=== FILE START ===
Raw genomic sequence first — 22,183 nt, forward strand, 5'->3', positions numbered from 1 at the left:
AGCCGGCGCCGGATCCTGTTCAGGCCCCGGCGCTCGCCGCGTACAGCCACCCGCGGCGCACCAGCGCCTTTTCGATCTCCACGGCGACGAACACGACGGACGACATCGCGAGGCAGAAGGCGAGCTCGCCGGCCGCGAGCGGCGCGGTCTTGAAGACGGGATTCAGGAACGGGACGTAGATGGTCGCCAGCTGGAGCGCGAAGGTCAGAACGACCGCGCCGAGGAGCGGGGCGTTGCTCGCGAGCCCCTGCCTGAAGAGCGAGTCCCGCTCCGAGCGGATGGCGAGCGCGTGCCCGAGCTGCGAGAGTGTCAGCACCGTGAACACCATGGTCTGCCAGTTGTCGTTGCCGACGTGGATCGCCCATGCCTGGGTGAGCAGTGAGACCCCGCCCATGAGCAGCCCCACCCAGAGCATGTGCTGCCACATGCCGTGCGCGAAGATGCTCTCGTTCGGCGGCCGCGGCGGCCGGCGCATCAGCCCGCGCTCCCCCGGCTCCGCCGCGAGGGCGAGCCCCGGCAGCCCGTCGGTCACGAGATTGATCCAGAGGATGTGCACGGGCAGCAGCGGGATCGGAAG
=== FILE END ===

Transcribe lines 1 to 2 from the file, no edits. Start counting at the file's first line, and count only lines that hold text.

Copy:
Raw genomic sequence first — 22,183 nt, forward strand, 5'->3', positions numbered from 1 at the left:
AGCCGGCGCCGGATCCTGTTCAGGCCCCGGCGCTCGCCGCGTACAGCCACCCGCGGCGCACCAGCGCCTTTTCGATCTCCACGGCGACGAACACGACGGACGACATCGCGAGGCAGAAGGCGAGCTCGCCGGCCGCGAGCGGCGCGGTCTTGAAGACGGGATTCAGGAACGGGACGTAGATGGTCGCCAGCTGGAGCGCGAAGGTCAGAACGACCGCGCCGAGGAGCGGGGCGTTGCTCGCGAGCCCCTGCCTGAAGAGCGAGTCCCGCTCCGAGCGGATGGCGAGCGCGTGCCCGAGCTGCGAGAGTGTCAGCACCGTGAACACCATGGTCTGCCAGTTGTCGTTGCCGACGTGGATCGCCCATGCCTGGGTGAGCAGTGAGACCCCGCCCATGAGCAGCCCCACCCAGAGCATGTGCTGCCACATGCCGTGCGCGAAGATGCTCTCGTTCGGCGGCCGCGGCGGCCGGCGCATCAGCCCGCGCTCCCCCGGCTCCGCCGCGAGGGCGAGCCCCGGCAGCCCGTCGGTCACGAGATTGATCCAGAGGATGTGCACGGGCAGCAGCGGGATCGGAAG